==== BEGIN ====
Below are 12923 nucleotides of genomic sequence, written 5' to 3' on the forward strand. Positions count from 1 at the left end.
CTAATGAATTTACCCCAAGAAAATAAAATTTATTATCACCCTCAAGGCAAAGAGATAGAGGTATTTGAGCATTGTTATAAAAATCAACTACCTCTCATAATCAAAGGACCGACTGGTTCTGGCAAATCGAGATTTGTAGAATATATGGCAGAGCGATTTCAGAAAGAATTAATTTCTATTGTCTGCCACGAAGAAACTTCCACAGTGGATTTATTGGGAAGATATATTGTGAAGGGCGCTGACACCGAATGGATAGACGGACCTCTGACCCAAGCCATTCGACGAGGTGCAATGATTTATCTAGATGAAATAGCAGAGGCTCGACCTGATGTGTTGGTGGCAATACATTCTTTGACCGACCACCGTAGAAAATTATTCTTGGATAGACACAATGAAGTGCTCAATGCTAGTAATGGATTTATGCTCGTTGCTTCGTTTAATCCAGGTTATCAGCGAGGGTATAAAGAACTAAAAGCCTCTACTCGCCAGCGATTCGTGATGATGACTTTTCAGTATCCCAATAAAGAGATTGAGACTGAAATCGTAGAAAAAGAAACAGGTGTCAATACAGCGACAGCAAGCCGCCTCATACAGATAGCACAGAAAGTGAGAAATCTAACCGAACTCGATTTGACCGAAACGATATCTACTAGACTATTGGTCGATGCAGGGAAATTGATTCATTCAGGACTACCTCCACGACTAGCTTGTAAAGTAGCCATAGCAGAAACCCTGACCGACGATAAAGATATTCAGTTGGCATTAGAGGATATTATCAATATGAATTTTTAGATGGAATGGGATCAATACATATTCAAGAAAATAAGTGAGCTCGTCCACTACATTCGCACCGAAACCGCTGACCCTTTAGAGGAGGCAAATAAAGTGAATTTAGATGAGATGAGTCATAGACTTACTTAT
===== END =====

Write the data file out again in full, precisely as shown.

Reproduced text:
Below are 12923 nucleotides of genomic sequence, written 5' to 3' on the forward strand. Positions count from 1 at the left end.
CTAATGAATTTACCCCAAGAAAATAAAATTTATTATCACCCTCAAGGCAAAGAGATAGAGGTATTTGAGCATTGTTATAAAAATCAACTACCTCTCATAATCAAAGGACCGACTGGTTCTGGCAAATCGAGATTTGTAGAATATATGGCAGAGCGATTTCAGAAAGAATTAATTTCTATTGTCTGCCACGAAGAAACTTCCACAGTGGATTTATTGGGAAGATATATTGTGAAGGGCGCTGACACCGAATGGATAGACGGACCTCTGACCCAAGCCATTCGACGAGGTGCAATGATTTATCTAGATGAAATAGCAGAGGCTCGACCTGATGTGTTGGTGGCAATACATTCTTTGACCGACCACCGTAGAAAATTATTCTTGGATAGACACAATGAAGTGCTCAATGCTAGTAATGGATTTATGCTCGTTGCTTCGTTTAATCCAGGTTATCAGCGAGGGTATAAAGAACTAAAAGCCTCTACTCGCCAGCGATTCGTGATGATGACTTTTCAGTATCCCAATAAAGAGATTGAGACTGAAATCGTAGAAAAAGAAACAGGTGTCAATACAGCGACAGCAAGCCGCCTCATACAGATAGCACAGAAAGTGAGAAATCTAACCGAACTCGATTTGACCGAAACGATATCTACTAGACTATTGGTCGATGCAGGGAAATTGATTCATTCAGGACTACCTCCACGACTAGCTTGTAAAGTAGCCATAGCAGAAACCCTGACCGACGATAAAGATATTCAGTTGGCATTAGAGGATATTATCAATATGAATTTTTAGATGGAATGGGATCAATACATATTCAAGAAAATAAGTGAGCTCGTCCACTACATTCGCACCGAAACCGCTGACCCTTTAGAGGAGGCAAATAAAGTGAATTTAGATGAGATGAGTCATAGACTTACTTAT